Fighting for individuals’ rights
Across all of our work, Amnesty International exposes individual cases of human rights abuses – and fights for freedom.
At any given time, we are campaigning for hundreds of people. In many cases, we work for years to win someone’s freedom, and in some cases we’re the only organization fighting for them.
Throughout our history, we have helped secure freedom for thousands of people who were imprisoned simply for exercising their human rights.
Below are some of the cases we’re campaigning for right now – cases where your activism today can make a difference.
Demand that charges be dropped against Jenni Monet, an independent journalist who was arrested while covering demonstrations against the Dakota Access Pipeline. She was complying with a police request when she was detained, strip-searched, and held for 30 hours.
Tell U.S. officials to release four children and their mothers who fled to the U.S. seeking asylum from horrific violence – and have been imprisoned for more than 500 days at the Berks County Residential Center in Pennsylvania. Instead of giving their cases a full and fair hearing, officials have detained them for more than a year.
Demand that authorities in Peru protect Maxima Acuna from violence and intimidation by local police who are trying to force her to leave the land where she and her family live. She’s a peasant farmer who refuses to leave her land, despite ongoing violence and harassment from local police.
Leonard Peltier, an Anishinabe-Lakota Native American, is a federal prisoner serving two consecutive life sentences for the murders of two Federal Bureau of Investigation (FBI) agents in 1975. Amnesty International (AI) has studied his case extensively over many years and remains seriously concerned about the fairness of proceedings leading to his trial and conviction.
Toffiq al-Bihani is a 45-year-old Yemeni national who has been held at Guantánamo Bay since early 2003 without being charged with a crime.
Obaidullah was captured from his home in Afghanistan during a night raid by U.S. Special Forces in July 2002. The raid was conducted on a tip from an unknown source. For more than 13 years, he has been incarcerated without trial some 8,000 miles from his home and family in Afghanistan.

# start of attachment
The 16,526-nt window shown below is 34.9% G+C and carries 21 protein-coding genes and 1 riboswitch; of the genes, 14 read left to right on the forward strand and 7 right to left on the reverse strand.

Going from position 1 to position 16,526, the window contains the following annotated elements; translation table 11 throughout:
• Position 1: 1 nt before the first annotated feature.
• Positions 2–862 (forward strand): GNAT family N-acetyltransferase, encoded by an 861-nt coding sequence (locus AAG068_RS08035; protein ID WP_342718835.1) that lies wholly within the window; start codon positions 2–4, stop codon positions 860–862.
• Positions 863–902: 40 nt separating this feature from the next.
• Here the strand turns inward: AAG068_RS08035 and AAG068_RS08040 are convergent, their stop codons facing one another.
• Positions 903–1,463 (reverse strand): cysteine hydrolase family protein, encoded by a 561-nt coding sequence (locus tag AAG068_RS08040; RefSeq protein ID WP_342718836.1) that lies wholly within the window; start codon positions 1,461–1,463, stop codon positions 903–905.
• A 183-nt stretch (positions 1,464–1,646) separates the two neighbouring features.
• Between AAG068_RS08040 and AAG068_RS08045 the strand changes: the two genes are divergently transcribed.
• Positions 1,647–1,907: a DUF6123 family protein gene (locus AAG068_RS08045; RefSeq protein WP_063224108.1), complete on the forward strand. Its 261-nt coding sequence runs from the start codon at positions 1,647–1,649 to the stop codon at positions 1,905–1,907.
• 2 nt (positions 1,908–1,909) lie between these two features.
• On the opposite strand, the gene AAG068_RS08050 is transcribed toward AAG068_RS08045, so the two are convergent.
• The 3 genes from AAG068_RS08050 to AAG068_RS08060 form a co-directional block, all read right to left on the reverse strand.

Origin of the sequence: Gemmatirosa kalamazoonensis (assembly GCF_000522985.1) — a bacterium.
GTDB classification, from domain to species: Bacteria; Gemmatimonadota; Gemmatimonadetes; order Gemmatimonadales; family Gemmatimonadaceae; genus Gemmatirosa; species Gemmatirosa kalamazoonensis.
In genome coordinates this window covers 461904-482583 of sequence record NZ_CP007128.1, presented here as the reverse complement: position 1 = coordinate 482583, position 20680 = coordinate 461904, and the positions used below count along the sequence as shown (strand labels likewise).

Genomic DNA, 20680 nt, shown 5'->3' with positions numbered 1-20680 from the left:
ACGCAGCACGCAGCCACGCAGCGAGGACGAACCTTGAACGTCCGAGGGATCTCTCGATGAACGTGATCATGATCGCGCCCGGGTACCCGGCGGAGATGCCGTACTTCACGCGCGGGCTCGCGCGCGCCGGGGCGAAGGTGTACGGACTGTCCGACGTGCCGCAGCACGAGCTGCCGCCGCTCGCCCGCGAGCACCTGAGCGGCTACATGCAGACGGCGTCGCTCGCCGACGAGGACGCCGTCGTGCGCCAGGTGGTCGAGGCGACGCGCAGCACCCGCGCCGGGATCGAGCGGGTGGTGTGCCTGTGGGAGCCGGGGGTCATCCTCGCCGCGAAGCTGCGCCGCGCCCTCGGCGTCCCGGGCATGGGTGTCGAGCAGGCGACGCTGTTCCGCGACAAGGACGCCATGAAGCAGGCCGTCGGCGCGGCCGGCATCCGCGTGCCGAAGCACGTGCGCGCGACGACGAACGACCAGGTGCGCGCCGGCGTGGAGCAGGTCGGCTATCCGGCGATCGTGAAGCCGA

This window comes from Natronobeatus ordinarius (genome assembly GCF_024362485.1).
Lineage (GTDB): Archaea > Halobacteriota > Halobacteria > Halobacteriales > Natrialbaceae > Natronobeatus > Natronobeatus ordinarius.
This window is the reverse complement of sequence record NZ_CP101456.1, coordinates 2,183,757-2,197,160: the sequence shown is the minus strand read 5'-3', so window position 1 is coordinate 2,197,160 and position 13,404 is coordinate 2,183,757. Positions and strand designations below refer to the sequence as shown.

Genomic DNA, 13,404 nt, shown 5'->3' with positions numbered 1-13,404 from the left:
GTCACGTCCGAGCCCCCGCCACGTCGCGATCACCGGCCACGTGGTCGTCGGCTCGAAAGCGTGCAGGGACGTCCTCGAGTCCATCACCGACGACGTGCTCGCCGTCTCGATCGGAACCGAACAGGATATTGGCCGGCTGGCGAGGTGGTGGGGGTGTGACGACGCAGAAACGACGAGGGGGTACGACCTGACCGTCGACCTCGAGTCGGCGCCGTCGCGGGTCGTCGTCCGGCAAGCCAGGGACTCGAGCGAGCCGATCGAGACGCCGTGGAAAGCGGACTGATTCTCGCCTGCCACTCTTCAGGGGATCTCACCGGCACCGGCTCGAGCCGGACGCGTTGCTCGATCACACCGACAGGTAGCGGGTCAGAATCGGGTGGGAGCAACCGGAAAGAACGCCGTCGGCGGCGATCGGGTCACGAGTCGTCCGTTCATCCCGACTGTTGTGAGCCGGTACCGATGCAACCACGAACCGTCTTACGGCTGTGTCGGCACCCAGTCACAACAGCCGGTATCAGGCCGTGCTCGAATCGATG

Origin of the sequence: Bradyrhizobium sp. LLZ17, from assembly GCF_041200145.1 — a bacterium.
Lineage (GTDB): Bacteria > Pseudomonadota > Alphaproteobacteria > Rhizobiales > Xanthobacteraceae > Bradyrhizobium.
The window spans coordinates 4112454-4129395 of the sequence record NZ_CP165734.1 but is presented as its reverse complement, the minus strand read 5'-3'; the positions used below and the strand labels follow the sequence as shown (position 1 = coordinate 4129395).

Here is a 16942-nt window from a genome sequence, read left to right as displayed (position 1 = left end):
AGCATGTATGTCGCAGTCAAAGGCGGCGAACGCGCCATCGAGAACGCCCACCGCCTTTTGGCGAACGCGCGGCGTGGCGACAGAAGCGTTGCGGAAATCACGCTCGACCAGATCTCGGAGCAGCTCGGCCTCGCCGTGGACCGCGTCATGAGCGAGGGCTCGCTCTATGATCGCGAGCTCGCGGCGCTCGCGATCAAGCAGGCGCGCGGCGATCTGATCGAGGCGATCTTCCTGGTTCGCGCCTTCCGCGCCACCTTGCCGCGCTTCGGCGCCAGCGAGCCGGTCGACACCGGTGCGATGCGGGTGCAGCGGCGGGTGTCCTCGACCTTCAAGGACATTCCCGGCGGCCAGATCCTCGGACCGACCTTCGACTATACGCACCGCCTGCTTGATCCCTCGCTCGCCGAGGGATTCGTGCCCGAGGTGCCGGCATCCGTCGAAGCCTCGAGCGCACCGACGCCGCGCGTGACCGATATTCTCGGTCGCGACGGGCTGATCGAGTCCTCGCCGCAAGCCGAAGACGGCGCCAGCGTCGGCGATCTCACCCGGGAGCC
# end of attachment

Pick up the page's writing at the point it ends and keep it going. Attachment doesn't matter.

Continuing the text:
Mustafa al-Hawsawi was captured in Pakistan by Pakistani agents in March 2003 and was transferred to the custody of the United States. He was held in secret CIA black sites until September 2006, when he was transferred to Guantánamo Bay and U.S. officials finally acknowledged his imprisonment.
In May 2014, Raif Badawi was sentenced to 10 years behind bars, 1,000 lashes, a 10-year travel ban, and a lifetime ban from appearing in the media. He was convicted of violating Saudi Arabia's draconian information technology law and "insulting Islam."
Bahareh Hedayat is an Iranian student activist in prison for 10 years on charges including "insulting the president."
On February 19, 2016, Albert Woodfox, the last imprisoned member of the Angola 3, was released after more than four decades in solitary confinement.
Tural Abbasli, aged 29, is a blogger and youth leader in Azerbaijan. In April 2011, he was arrested and later sentenced to 2 ½ years in prison. Amnesty International considers him to be a prisoner of conscience, and demands his release.
The state of Georgia shamefully executed Troy Davis on September 21, 2011 despite serious doubts about his guilt. But our fight to abolish the death penalty lives on.
Jalila al-Salman and Mahdi 'Issa Mahdi Abu Dheeb, leaders of the Bahrain Teachers' Association (BTA), were arrested in March and April 2011 in connection with the BTA's calls for strikes amid the protests at that time, and have been sentenced by a military court to 3 and 10 years in prison, respectively.